20. R. Yuan, School of Earth and Space Sciences, University of Science and Technology of China, Anhui, 230026, China, and J. Sun are preparing a manuscript to be called ” Simulation study on light propagation in an anisotropic turbulence field of the entrainment zone.”

].

When the beam propagation covers only a short distance, the inner-scale is much larger than Fresnel-scale, and the main scale of the light intensity fluctuation spectra is turbulence inner-scale. Further analysis based on numerical simulations has been conducted. The results show that, the peak wavelength of 1D power spectrum is controlled by the inner-scale of turbulence, and the former is about 2.5 times of the latter. According to the detected peak wavenumber at different heights in the ML (as shown in Fig. 8), the average value of inner-scale of the horizontal light intensity fluctuation spectra is 2.01mm and the value of the vertical is 1.94mm. On average, the inner-scale of turbulence in the water tank is about 2.0 mm, which is very close to other measurements in the water tank experiments [15

15. A. S. Gurvich, M. A. Kallistratova, and F. E. Martvel, “An investigation of strong fluctuations of light intensity in a turbulent medium at a small wave parameter,” Radiophys. Quantum Electron. 20(7), 705–714 (1977). [CrossRef]

17

17. A. Maccioni and J. C. Dainty, “Measurement of thermally induced optical turbulence in a water cell,” J. Mod. Opt. 44(6), 1111–1126 (1997). [CrossRef]

].

6. Conclusion

By using water tank experiments and numerical simulations, we investigate the characteristics of 2D intensity fluctuation of light propagation in the ML. Some conclusions are listed as follows:

(1) 2D fluctuation fields of plane wave propagation in turbulence can be obtained. When a plane wave propagates in the ML, 2D fluctuation fields appear to be isotropic in the cross section perpendicular to the light path.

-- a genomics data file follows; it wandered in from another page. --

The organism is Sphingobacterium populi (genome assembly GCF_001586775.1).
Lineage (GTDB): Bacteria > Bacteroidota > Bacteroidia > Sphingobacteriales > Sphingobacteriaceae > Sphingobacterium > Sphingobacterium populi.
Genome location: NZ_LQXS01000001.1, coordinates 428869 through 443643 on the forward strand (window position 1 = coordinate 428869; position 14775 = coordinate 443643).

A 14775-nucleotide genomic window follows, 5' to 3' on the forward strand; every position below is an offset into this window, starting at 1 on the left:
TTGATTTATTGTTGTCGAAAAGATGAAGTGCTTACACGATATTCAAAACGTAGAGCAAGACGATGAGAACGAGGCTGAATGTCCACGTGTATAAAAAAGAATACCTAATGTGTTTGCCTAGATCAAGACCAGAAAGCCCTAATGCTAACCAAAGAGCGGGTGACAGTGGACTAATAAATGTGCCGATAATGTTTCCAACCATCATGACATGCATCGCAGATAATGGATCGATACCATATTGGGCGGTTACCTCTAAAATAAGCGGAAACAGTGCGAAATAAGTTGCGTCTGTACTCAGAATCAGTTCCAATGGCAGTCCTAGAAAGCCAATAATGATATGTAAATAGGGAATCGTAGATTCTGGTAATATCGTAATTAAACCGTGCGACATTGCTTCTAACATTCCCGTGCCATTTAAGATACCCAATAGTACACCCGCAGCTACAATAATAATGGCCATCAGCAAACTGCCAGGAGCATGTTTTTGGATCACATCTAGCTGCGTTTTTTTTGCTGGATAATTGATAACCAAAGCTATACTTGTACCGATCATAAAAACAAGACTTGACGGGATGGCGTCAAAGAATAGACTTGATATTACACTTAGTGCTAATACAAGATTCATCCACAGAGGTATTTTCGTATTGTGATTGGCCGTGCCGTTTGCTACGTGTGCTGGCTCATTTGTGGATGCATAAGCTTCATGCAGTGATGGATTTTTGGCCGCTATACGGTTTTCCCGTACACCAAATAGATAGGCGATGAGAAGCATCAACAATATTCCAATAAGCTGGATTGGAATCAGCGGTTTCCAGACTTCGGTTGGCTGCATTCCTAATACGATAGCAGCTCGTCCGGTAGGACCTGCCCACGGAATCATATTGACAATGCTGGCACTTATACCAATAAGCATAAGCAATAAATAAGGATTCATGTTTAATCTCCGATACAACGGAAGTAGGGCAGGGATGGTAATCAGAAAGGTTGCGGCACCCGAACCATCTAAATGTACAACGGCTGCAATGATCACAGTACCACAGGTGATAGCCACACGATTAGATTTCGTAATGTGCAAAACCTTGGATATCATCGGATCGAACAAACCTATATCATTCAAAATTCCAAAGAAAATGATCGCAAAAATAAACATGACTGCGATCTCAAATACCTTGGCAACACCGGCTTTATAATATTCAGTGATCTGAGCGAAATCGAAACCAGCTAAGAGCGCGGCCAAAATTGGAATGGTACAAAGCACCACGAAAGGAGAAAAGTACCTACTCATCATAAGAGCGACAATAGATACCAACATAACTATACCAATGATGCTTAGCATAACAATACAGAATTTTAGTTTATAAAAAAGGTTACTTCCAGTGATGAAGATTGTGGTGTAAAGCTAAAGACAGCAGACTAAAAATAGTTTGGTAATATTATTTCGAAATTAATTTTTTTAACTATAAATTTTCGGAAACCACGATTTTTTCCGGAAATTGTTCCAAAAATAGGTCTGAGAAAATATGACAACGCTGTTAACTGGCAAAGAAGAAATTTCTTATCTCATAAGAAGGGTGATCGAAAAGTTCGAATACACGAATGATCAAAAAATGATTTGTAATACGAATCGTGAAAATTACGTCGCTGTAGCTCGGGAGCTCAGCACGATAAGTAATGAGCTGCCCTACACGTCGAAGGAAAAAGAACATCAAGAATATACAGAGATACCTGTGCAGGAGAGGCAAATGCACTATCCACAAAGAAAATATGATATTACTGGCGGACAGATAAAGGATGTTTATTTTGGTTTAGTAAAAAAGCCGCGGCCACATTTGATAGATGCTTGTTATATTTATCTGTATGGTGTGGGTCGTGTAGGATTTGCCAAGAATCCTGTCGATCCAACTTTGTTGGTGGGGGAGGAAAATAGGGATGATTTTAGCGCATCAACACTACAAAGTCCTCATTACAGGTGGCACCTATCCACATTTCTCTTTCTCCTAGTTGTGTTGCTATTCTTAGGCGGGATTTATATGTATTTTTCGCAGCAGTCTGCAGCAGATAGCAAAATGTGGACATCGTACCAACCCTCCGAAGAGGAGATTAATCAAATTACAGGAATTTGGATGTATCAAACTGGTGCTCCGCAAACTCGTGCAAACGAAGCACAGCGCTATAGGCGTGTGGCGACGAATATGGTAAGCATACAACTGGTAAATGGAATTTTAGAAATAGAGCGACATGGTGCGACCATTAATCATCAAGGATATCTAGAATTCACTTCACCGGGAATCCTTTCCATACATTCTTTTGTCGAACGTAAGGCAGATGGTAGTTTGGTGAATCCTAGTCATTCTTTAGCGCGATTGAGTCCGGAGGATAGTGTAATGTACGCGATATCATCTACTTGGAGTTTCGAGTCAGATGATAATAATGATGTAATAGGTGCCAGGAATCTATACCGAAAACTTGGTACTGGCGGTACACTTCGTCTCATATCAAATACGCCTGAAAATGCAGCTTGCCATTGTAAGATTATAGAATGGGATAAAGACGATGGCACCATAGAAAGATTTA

(2) Using parameters of turbulence spectra attained by measuring the temperature directly, numerical simulations have been carried out. Consistent features between these numerical simulations and real measurements in the water tank are identified.

(3) Via both numerical and water tank simulation methods, the inner-scale of turbulence in the water tank, which is 2.0mm, has been determined.

Appendix

Based on Tatarskii, logarithmic amplitude fluctuation for the light propagating through a path, in which the turbulence is heterogeneously distributed, can be calculated by
χ2=7.37l0-7/30LCn2(η)(Lη)2dη
(12)
In the above equation, η = 0 represents the position of a plane wave incident upon the turbulent medium, and the observation point is a distance L away from η = 0. The variable η increases along the direction of wave propagation.

In this study, L=2.0m, and the integration limit is [0, 2] (unit: meter) and can be split into two parts, where the first part [0, 1.5] is full of turbulence with Cn20 and the second part [1.5, 2] has no turbulence withCn2=0. In the first part [0, 1.5], Cn2 is constant with distance since the turbulence in the mixed layer is isotropic and homogeneous. So Eq. (12) can be calculated as